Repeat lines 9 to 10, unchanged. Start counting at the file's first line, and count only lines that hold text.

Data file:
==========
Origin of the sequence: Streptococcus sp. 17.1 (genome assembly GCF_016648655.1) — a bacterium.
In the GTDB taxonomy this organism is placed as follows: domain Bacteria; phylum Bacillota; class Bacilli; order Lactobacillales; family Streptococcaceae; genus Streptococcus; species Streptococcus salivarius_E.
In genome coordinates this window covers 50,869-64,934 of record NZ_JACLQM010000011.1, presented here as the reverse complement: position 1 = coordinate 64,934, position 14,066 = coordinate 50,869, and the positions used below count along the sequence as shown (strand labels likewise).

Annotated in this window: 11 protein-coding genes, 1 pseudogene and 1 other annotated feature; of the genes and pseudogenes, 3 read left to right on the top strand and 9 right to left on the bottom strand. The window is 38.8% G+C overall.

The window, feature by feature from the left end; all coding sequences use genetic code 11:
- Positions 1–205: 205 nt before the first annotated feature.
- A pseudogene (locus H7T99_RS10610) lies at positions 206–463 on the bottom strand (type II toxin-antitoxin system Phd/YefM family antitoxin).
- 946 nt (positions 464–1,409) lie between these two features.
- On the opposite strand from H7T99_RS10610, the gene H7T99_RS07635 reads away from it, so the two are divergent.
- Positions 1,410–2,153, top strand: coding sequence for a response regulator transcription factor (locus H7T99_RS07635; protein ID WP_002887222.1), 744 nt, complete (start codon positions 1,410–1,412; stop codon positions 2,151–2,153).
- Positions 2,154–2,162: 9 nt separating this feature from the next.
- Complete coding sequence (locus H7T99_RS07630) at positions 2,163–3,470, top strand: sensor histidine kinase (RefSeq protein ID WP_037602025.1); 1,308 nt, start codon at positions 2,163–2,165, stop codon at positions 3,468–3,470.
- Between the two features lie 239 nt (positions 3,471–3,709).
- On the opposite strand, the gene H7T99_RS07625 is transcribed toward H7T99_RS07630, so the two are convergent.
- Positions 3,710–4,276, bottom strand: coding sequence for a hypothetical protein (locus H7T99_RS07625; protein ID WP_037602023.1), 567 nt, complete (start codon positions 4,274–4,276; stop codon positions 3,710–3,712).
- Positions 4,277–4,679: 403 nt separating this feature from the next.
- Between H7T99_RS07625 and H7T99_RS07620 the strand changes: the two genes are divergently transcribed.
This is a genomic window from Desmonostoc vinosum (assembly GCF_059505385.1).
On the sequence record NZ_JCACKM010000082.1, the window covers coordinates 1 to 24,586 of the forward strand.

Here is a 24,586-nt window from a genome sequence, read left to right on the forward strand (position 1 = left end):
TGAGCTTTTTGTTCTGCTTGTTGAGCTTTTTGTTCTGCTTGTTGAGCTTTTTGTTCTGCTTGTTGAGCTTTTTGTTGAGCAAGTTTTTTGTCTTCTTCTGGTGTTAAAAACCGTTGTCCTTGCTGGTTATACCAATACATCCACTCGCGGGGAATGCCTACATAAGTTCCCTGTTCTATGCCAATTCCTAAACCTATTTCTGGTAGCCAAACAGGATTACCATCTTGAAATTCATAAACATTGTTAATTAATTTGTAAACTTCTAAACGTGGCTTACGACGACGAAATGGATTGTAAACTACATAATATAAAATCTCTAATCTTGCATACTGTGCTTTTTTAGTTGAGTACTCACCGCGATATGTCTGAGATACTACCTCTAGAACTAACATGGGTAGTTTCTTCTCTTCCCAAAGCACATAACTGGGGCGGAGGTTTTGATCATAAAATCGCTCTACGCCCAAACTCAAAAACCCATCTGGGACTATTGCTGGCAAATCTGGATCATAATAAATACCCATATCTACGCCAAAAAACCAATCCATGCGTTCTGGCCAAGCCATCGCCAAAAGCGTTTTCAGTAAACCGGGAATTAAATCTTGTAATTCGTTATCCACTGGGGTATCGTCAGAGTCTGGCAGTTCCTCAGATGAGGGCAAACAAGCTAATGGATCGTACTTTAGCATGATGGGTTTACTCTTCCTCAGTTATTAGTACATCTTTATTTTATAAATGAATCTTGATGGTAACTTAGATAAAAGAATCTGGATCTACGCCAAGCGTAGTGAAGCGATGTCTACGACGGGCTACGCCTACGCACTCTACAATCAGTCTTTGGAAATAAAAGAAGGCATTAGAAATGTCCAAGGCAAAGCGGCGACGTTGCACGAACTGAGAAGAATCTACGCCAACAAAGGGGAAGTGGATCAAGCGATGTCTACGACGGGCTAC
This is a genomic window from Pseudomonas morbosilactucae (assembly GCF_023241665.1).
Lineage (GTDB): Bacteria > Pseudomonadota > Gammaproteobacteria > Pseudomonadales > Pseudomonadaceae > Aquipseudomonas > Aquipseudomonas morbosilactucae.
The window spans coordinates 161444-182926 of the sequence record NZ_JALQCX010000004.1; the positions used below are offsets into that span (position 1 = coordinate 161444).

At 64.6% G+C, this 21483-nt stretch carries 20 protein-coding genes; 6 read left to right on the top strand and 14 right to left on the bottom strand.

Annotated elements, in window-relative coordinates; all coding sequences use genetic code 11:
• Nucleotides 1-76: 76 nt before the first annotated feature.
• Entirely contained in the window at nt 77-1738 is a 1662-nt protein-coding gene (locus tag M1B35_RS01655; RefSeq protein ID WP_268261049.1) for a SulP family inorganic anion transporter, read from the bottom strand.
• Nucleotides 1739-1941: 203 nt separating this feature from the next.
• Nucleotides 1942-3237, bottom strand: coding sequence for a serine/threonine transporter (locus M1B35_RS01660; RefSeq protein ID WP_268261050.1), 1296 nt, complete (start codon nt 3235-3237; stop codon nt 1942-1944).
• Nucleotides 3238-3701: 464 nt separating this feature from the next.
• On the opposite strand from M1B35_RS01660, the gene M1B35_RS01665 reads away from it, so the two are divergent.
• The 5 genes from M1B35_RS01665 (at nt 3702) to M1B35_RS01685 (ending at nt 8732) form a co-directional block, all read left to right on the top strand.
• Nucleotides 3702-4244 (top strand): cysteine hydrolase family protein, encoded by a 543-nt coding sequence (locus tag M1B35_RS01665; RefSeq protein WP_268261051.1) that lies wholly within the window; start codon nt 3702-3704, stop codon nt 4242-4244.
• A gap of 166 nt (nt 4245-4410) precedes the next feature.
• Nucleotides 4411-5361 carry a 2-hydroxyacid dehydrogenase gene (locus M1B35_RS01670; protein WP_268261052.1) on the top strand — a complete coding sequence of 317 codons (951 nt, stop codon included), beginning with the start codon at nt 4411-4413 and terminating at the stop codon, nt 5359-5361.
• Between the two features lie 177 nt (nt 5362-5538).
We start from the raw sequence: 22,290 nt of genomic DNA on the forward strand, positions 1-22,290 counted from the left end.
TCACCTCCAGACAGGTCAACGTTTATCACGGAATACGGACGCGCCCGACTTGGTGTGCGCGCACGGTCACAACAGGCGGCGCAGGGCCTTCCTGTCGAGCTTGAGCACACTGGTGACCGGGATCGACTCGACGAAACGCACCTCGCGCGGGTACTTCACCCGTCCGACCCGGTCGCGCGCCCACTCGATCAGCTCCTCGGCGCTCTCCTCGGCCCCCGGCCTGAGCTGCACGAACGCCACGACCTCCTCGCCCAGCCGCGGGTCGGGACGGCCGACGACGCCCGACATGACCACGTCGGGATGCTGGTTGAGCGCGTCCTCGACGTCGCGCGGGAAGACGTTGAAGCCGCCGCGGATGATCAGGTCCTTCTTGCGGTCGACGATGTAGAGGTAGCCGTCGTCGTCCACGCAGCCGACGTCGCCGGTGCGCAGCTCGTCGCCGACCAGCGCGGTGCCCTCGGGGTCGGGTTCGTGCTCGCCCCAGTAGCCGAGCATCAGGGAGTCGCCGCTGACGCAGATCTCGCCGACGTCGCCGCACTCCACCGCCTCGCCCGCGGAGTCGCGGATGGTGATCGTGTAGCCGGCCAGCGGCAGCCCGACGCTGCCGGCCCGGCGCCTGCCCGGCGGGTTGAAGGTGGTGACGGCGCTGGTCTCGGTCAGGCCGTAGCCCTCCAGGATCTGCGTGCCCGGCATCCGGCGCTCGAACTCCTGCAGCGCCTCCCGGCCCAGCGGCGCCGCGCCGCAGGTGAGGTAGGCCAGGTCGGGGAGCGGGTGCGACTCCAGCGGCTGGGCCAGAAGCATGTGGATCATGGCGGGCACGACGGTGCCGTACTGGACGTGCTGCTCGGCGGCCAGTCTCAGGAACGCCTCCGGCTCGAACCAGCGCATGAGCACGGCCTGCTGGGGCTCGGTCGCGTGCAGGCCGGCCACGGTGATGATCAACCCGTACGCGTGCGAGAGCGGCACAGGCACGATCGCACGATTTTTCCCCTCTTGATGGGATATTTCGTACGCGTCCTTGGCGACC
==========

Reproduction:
- On the opposite strand from H7T99_RS10610, the gene H7T99_RS07635 reads away from it, so the two are divergent.
- Positions 1,410–2,153, top strand: coding sequence for a response regulator transcription factor (locus H7T99_RS07635; protein ID WP_002887222.1), 744 nt, complete (start codon positions 1,410–1,412; stop codon positions 2,151–2,153).